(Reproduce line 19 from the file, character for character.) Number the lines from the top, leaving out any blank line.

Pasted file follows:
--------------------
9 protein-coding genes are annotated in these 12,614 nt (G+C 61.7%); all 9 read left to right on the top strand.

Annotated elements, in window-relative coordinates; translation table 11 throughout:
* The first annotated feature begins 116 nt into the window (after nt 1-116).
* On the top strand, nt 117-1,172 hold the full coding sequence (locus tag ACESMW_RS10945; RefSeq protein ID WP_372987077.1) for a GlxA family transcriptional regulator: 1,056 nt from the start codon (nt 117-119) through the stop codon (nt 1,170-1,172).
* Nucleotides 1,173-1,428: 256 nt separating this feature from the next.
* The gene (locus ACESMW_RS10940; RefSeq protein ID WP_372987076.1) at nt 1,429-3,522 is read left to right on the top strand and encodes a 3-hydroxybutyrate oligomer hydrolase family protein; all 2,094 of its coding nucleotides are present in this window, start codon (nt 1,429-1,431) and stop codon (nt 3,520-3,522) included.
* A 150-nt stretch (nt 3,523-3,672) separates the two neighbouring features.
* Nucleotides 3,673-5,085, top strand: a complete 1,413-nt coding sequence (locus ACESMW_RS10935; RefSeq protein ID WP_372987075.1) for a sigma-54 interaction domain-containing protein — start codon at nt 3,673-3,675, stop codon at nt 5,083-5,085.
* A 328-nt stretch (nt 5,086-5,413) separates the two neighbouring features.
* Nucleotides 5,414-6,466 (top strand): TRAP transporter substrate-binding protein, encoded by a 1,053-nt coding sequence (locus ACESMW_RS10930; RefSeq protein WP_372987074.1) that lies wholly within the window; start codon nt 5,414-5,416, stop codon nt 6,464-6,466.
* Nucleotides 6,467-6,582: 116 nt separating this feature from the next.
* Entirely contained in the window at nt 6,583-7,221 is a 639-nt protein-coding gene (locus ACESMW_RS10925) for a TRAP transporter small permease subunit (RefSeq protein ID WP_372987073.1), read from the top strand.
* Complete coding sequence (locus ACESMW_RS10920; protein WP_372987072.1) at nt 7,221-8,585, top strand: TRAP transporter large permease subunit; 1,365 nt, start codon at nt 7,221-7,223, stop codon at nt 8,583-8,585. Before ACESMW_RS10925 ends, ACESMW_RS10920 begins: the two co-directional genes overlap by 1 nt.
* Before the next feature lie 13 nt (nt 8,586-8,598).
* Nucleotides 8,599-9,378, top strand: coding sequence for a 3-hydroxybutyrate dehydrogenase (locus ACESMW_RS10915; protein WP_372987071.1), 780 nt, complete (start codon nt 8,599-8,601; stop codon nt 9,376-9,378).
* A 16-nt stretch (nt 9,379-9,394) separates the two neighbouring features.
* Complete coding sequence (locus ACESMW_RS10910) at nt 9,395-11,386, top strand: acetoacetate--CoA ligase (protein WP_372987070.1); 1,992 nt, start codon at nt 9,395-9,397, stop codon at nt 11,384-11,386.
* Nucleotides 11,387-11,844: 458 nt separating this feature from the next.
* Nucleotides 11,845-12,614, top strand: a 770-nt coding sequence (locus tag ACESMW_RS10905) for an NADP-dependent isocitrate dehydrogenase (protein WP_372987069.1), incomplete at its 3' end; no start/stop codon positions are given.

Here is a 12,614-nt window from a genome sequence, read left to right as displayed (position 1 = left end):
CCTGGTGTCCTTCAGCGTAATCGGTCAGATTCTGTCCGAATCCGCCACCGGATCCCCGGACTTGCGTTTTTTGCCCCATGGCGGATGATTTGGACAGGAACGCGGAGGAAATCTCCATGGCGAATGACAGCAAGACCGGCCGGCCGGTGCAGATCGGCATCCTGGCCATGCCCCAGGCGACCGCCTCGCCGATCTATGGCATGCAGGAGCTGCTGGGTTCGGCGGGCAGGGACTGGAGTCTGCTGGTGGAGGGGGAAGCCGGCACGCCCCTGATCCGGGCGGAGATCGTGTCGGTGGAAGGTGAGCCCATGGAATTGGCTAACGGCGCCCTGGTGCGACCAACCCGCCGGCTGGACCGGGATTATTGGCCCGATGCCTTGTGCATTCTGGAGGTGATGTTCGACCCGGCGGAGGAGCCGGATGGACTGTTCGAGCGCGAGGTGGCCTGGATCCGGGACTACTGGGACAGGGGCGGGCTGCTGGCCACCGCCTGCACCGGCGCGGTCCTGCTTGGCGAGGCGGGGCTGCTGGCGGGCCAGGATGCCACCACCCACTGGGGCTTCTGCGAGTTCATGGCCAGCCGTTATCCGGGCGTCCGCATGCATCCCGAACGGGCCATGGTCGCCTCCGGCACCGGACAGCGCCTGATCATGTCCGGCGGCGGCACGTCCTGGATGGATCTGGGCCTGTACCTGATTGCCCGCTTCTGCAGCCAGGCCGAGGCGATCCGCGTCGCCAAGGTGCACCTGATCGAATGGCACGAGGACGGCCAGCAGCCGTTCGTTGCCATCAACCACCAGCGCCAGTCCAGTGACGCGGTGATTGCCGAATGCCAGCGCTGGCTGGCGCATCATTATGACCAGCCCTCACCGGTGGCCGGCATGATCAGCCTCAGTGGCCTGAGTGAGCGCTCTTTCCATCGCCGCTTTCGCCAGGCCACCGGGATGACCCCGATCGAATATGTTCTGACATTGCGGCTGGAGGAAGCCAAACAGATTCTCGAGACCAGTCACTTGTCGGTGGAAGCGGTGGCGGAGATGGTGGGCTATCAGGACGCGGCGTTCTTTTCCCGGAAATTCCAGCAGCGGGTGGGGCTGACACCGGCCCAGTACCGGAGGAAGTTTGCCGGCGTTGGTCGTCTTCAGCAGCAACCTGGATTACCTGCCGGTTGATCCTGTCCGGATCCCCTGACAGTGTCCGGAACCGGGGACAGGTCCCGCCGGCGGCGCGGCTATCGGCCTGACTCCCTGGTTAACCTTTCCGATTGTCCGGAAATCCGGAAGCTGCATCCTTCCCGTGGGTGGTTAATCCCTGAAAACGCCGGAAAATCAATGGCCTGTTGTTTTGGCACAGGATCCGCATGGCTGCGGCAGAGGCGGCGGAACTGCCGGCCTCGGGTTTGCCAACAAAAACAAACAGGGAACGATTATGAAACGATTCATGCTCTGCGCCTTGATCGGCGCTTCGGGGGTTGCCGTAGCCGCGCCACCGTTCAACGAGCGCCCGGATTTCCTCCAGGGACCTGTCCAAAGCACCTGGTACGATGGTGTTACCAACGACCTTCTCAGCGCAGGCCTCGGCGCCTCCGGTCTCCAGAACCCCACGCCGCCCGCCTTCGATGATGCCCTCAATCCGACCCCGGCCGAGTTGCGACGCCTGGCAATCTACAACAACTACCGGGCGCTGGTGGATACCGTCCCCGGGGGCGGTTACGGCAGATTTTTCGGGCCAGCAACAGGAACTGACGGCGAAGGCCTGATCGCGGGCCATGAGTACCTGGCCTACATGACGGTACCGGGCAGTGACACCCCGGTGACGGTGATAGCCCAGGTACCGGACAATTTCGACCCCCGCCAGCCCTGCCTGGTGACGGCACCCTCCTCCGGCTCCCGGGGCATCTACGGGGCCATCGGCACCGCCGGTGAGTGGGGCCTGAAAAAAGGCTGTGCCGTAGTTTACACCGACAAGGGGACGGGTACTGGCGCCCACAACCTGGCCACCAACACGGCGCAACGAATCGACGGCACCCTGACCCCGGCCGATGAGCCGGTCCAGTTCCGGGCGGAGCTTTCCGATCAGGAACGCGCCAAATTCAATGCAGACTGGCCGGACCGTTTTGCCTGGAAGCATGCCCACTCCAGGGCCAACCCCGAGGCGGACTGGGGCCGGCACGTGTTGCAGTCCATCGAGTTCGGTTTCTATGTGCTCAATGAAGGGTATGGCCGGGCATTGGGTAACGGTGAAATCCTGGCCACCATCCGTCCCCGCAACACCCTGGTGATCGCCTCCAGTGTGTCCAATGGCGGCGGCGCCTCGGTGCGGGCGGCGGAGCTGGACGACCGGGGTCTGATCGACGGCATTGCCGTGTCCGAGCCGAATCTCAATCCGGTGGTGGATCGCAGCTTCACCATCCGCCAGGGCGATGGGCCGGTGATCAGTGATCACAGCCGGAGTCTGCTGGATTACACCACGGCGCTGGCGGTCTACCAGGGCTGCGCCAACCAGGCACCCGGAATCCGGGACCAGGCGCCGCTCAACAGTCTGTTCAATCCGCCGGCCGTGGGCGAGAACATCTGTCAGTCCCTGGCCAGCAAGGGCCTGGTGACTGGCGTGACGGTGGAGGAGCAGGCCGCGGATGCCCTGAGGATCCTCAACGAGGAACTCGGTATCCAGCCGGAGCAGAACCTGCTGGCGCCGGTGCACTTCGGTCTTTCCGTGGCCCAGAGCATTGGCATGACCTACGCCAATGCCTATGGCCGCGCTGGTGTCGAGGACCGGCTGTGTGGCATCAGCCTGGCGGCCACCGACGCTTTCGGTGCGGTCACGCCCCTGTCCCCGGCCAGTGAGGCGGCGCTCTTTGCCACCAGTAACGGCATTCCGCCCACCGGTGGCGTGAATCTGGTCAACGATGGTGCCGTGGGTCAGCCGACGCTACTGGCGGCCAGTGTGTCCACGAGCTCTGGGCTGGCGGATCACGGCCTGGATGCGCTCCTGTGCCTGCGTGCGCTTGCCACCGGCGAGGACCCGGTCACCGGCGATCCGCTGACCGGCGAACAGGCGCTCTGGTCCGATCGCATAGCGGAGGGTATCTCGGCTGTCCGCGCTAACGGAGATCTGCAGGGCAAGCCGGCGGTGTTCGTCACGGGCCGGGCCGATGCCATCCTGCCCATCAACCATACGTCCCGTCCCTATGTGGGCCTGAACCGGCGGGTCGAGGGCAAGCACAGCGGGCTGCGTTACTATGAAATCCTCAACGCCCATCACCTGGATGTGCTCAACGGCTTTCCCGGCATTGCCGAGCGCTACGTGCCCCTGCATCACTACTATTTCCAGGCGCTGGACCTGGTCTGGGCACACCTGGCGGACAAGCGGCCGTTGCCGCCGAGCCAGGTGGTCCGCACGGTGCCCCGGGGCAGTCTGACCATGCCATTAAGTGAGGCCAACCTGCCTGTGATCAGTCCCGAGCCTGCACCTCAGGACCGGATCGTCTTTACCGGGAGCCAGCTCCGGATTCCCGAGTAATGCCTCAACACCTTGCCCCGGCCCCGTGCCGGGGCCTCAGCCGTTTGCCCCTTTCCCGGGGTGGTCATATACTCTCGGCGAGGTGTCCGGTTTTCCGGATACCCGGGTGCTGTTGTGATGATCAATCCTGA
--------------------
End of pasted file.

* Nucleotides 11,845-12,614, top strand: a 770-nt coding sequence (locus tag ACESMW_RS10905) for an NADP-dependent isocitrate dehydrogenase (protein WP_372987069.1), incomplete at its 3' end; no start/stop codon positions are given.